"Alice Sweet Alice" is a Forgotten Horror Classic!


9/13/2020

Looking back “Alice Sweet Alice” was ahead of its time as it was a slasher film released in 1976, a number of years before the horror renaissance of the 1980s.  It features a masked killer taking people out with a large butcher knife, similar to Michael Myers in John Carpenter’s 1978 classic “Halloween”.  It also has religious-themed horrors somewhat reminiscent of “The Exorcist”. “Alice Sweet Alice” is a true sleeper hit of the horror genre that needs to be rediscovered.

Paula Sheppard plays Alice whose sister Karen (Brooke Shields) is murdered in the church before her first communion.  Although we do get a number of character building scenes beforehand.  Their parents are divorced and they live with their mother in a small apartment. Alice feels jealous and left out most of the time as younger sister Karen is the focus of the attention of her mother and from Father Tom, the priest who gives her a cross necklace for her upcoming first communion.  Alice torments Karen in a number of ways, stealing her creepy weird doll and scaring her in a similar mask that the killer wears.  So when Karen is eventually murdered Alice becomes the prime suspect.  

Good slasher films always have a memorable killer.  In “Alice” the killer wears a yellow raincoat and a frosted clear face mask with a large butcher knife as their weapon of choice.  Alice has a number of run-ins with the apartment buildings landlord Mr. Alphonso.  A nasty and morbidly obese pedophilic creep who has murder victim written all over him.  Since we are shown a lot of evidence that Alice is possibly the killer, we get the feeling that at some point she will kill him.  To help her mother cope Alice’s aunt Anne is staying with them and she and Alice do not get along.  So it’s not all that surprising when Anne is attacked in the stairwell and stabbed in the leg.  She survives and is convinced that Alice did it.  Alice comes off as such a defiant brat you wonder if she really did do it.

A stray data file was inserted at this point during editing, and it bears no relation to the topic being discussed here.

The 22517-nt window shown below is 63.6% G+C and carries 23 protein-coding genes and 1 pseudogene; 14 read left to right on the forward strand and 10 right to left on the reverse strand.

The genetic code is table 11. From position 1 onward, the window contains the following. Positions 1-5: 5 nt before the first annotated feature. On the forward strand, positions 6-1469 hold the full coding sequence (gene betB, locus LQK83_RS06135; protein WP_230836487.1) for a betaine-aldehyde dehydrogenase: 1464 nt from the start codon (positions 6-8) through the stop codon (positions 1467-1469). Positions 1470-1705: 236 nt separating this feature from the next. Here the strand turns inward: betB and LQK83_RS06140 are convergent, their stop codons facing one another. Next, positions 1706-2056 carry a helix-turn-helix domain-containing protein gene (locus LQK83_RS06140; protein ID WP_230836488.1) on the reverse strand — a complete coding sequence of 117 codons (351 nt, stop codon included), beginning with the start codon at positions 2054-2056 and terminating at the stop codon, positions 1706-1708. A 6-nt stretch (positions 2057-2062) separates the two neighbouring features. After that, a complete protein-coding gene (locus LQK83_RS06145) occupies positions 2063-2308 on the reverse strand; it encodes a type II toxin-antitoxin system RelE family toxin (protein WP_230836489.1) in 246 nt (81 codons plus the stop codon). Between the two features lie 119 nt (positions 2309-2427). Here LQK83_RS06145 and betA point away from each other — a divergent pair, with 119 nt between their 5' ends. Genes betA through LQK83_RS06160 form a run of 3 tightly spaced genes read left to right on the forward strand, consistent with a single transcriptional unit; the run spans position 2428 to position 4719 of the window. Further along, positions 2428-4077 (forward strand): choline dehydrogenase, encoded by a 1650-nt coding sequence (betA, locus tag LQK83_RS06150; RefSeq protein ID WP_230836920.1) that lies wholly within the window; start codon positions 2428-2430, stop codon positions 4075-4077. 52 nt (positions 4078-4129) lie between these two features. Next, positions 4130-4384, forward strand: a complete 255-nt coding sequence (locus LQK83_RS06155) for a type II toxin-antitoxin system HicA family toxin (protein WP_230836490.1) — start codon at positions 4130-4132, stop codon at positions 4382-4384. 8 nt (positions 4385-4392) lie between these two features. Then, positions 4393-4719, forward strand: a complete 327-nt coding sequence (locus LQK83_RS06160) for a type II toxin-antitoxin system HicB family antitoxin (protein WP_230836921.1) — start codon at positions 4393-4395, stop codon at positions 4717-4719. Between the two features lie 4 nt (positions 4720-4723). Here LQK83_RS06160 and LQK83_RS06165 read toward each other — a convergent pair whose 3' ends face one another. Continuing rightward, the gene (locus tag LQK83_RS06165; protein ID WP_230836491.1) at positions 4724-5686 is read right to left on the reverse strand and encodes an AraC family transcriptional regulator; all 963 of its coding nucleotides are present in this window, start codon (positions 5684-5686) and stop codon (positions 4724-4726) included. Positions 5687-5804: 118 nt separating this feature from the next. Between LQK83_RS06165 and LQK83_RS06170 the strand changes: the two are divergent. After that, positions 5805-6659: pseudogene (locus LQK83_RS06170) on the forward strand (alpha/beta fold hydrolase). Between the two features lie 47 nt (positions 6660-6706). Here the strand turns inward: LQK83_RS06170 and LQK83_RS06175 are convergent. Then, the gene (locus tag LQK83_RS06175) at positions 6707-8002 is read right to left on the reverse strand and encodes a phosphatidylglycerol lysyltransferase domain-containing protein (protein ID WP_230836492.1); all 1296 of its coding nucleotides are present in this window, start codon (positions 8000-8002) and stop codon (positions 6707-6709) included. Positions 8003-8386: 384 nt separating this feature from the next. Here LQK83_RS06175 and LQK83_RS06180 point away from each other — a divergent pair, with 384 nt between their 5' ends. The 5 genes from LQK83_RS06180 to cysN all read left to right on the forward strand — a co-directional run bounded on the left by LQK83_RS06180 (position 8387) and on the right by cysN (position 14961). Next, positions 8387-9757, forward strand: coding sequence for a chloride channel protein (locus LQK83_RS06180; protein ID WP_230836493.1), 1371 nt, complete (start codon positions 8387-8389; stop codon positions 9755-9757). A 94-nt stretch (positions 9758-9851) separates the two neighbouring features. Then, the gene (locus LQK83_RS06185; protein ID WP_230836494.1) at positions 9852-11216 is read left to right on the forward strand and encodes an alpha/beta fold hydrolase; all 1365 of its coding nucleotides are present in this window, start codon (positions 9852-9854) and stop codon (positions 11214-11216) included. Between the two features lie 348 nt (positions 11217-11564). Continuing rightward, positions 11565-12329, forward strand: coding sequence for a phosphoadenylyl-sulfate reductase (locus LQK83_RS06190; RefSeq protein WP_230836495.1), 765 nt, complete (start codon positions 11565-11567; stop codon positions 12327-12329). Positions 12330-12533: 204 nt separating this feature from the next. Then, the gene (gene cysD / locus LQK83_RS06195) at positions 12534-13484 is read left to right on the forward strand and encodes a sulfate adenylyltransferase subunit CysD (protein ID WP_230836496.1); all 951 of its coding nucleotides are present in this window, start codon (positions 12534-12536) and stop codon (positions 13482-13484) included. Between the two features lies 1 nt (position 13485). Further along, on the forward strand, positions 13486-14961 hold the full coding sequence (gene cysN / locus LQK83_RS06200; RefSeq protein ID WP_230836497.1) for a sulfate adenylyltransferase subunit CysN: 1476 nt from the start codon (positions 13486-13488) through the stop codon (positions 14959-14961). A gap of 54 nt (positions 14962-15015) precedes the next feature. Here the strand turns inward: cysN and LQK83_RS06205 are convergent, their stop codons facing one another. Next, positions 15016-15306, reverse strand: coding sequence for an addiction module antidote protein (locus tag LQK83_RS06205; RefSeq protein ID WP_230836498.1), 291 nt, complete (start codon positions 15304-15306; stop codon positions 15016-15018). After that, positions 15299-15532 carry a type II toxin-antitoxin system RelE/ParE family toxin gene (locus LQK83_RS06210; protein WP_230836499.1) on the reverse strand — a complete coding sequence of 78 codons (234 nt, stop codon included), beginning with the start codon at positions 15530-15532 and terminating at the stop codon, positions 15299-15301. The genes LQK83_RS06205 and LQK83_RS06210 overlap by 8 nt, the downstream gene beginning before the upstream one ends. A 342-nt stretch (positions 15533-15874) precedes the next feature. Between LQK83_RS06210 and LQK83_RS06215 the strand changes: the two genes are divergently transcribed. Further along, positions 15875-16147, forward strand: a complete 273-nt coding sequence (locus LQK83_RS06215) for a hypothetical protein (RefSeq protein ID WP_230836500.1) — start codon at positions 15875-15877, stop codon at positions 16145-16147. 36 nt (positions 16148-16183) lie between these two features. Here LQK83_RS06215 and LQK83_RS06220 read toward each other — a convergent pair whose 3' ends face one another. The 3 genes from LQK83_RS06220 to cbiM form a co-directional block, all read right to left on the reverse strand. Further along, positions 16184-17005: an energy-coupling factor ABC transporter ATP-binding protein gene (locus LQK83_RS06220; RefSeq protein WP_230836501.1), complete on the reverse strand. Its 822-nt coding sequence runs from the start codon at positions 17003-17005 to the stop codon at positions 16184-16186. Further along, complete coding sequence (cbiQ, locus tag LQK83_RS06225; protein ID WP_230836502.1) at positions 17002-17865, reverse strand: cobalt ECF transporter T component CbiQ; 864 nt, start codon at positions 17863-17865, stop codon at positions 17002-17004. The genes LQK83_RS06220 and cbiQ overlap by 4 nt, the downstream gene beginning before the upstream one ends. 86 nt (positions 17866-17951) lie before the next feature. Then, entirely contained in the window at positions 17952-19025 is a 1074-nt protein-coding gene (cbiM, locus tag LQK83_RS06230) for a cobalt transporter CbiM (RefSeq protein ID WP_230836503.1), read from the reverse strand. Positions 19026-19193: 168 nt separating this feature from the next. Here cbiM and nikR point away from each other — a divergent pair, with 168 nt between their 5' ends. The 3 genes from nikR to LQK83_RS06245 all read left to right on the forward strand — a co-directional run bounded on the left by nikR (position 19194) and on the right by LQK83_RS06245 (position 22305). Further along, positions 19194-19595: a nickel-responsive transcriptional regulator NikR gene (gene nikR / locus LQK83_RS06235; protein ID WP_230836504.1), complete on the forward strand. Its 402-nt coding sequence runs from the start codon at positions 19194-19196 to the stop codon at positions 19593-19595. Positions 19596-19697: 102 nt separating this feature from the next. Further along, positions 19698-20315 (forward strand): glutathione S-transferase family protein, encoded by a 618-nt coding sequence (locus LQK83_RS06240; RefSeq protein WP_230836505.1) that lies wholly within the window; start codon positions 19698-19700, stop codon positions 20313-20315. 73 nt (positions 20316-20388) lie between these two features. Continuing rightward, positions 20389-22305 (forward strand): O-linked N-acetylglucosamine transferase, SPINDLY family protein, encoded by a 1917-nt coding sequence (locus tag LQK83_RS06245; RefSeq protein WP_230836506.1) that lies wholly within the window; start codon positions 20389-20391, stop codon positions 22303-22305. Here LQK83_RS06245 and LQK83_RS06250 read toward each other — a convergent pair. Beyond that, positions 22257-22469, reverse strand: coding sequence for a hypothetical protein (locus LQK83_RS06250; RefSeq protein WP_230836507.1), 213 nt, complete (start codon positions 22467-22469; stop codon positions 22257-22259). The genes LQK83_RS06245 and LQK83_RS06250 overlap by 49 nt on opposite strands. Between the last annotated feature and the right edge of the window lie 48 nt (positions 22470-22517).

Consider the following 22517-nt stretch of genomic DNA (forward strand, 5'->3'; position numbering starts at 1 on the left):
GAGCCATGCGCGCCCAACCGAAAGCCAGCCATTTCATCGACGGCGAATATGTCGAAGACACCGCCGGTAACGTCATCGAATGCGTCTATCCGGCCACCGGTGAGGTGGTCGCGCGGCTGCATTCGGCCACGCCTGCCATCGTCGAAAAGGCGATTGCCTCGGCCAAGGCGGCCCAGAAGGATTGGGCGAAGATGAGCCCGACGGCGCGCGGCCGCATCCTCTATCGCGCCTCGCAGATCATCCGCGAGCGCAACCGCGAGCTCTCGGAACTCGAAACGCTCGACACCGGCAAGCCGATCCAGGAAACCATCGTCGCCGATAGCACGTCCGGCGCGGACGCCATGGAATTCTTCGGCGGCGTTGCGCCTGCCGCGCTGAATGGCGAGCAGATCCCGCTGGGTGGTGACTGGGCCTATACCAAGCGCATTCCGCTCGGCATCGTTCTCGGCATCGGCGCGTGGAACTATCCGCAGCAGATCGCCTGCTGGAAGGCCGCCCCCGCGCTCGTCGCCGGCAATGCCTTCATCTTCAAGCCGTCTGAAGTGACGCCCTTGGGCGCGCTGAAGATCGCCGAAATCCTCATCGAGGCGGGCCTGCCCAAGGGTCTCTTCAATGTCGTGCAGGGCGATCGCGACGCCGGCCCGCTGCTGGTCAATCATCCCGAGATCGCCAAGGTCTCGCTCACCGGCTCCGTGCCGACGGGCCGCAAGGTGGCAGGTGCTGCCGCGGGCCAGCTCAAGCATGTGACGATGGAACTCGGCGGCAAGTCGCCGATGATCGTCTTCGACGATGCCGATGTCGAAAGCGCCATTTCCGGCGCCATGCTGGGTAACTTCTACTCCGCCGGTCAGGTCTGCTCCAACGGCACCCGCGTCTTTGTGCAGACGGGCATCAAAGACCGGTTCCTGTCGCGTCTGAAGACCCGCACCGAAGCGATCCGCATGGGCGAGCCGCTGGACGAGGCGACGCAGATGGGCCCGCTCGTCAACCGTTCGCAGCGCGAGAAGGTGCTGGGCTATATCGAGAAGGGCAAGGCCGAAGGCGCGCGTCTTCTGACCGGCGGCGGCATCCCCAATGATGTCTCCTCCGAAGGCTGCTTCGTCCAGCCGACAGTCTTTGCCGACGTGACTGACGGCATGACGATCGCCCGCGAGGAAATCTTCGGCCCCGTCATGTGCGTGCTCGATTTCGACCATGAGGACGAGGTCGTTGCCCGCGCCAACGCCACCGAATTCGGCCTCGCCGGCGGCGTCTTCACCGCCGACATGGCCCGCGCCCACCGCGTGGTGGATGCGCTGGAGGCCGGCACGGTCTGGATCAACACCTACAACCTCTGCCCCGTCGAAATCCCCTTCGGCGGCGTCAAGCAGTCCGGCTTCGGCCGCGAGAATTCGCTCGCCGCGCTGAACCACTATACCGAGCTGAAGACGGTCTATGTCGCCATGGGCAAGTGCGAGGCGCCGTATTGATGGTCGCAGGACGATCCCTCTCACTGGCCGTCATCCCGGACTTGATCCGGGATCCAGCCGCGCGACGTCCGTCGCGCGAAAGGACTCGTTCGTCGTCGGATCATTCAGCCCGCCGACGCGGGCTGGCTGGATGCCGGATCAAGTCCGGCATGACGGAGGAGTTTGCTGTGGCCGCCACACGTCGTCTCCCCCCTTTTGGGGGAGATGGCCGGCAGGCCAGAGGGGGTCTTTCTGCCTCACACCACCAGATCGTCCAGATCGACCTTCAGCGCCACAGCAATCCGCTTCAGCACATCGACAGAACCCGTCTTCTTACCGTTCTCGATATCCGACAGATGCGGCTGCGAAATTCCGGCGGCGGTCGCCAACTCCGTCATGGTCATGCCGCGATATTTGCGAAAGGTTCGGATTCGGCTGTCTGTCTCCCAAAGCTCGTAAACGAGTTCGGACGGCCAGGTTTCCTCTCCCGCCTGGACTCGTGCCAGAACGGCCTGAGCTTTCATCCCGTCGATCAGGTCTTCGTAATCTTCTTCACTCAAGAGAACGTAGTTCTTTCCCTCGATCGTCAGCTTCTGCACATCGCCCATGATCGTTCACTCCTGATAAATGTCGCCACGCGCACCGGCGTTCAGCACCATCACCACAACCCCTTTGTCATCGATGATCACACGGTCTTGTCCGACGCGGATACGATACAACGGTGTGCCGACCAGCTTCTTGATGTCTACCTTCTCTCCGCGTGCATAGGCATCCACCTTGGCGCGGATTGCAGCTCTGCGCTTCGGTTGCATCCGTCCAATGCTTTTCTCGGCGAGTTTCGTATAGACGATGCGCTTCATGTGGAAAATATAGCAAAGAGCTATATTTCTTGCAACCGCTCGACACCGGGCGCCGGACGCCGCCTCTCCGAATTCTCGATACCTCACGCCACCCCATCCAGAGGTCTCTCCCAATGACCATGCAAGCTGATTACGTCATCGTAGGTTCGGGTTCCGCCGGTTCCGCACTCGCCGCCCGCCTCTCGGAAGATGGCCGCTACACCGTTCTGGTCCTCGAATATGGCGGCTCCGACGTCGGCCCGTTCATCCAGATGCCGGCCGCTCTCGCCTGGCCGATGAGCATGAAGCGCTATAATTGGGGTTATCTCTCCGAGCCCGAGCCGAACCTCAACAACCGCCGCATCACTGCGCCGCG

Alice is taken down to the police station and given a polygraph test.  When she says her dead sister Karen in responsible it shows that she was telling the truth.  Alice is sent to live at a children’s shelter and talks with a psychiatrist  During this time Alice’s father, Dom, is also helping her mother deal with things.  When Dom gets a call supposedly from Alice to come to an abandoned building he sees a person in a yellow raincoat and follows them only to get stabbed and bludgeoned to death.  We then find out who the real killer is.  I won’t completely spoil it but it is shocking to find out that it’s not Alice, you find yourself saying, her?  We get a little back story on her motive and now fear for Alice’s safety as she is now a prime target.  Mr. Alphonso is finally killed off but not by the person we thought it would be.  The film wraps up back in the church and in front of the whole congregation, Father Tom is stabbed in the neck during communion.  During all the commotion Alice places the knife back in the paper bag from which it came from and gives an emotionless stare into the camera.  Even though Alice was not “the killer” we find out that she really is not all that innocent either.


If Your Looking For a Good Fix "Go Ask Alice"

9/12/2020

*Contains Spoilers*

This short little made for TV movie aired in 1973 and was based on the controversial book of the same name by an anonymous author, found out to be Ruth Roman.  It's about a 14-year-old suburban girls descent into drugs and addiction.  Very much a shocking cautionary tale for young people when drug culture was at an all-time high (pun intended).  The film, directed by John Korty, was nominated for two Emmy Awards but didn’t win.  Now, this film while campy and cheesy still delivers a strong message for those who are open to listening.